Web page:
Rolling StockBy Finke, Rachael, PT; Rehab Management, Vol. 18, No. 2, pp. 32-34
Publication Date: March 2005
Article discusses considerations for physical and occupational therapists when assessing a client for a powered mobility device. Five specific considerations are listed: (1) the differences between a scooter and a powered wheelchair, (2) how to identify which clients would benefit from using a scooter, (3) the key elements for properly assessing the client’s individual needs, (4) the components and options available for scooters, and (5) how to write an effective letter of medical necessity for insurance funding. Both scooters and powered wheelchairs are useful in providing clients with added independence that has been lost due to balance issues, weakness, and limited endurance. The author contends that overall, a powered wheelchair is very effective in promoting a variety of postural corrections for people with multiple sclerosis, postpolio syndrome, and muscular dystrophy. User profiles, scooter options, and evaluation techniques are discussed.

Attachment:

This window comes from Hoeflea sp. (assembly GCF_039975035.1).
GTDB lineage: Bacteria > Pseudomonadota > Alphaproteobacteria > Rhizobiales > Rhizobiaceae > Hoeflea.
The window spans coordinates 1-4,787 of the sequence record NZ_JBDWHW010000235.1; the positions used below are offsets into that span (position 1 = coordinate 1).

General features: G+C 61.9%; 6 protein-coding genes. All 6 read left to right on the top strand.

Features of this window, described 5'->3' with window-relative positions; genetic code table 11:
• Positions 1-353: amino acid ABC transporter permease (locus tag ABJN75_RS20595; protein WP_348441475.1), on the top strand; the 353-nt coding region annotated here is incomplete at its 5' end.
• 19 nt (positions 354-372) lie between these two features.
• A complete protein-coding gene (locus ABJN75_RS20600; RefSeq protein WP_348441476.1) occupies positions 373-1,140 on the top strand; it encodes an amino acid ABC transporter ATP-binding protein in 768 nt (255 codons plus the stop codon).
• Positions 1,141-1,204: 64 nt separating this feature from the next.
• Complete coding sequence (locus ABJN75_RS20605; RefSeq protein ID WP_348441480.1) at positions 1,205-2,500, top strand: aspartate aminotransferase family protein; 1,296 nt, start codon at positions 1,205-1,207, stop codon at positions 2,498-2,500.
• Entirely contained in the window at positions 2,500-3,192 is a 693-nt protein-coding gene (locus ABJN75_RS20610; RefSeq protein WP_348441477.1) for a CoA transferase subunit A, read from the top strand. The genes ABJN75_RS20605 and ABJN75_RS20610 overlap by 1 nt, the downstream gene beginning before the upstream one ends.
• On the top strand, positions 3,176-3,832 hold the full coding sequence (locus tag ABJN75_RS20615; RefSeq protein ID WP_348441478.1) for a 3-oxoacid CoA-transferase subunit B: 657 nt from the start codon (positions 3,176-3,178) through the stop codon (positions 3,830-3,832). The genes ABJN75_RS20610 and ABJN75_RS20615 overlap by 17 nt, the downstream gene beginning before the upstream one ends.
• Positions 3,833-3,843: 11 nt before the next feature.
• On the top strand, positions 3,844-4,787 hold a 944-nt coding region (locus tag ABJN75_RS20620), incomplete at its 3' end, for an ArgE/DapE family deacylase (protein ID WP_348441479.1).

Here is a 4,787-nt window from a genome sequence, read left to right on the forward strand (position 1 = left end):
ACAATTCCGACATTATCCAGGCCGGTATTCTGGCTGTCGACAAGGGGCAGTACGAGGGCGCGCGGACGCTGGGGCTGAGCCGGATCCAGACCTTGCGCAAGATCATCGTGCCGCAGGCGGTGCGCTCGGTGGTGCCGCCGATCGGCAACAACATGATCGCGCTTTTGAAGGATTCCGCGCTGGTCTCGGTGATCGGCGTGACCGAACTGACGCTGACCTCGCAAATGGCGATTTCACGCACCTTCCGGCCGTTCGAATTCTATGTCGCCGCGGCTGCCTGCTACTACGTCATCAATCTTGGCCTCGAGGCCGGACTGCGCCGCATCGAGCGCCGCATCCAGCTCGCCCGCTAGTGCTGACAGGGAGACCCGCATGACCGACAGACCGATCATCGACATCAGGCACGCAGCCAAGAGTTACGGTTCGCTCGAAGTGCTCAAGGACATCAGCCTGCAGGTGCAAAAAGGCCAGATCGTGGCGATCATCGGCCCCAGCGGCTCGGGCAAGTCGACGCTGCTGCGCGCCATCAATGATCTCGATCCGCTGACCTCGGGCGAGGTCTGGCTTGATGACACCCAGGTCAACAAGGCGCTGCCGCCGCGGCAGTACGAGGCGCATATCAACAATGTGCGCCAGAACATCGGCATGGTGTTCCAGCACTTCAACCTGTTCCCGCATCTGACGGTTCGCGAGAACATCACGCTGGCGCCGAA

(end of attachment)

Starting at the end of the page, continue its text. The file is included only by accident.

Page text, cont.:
Published by: Ascend Media LLC (Website:http://www.ascendmedia.com)
Link to text: http://www.rehabpub.com/features/32005/5.asp
This publication is included in the library of the National Rehabilitation Information Center (NARIC), accession number J48734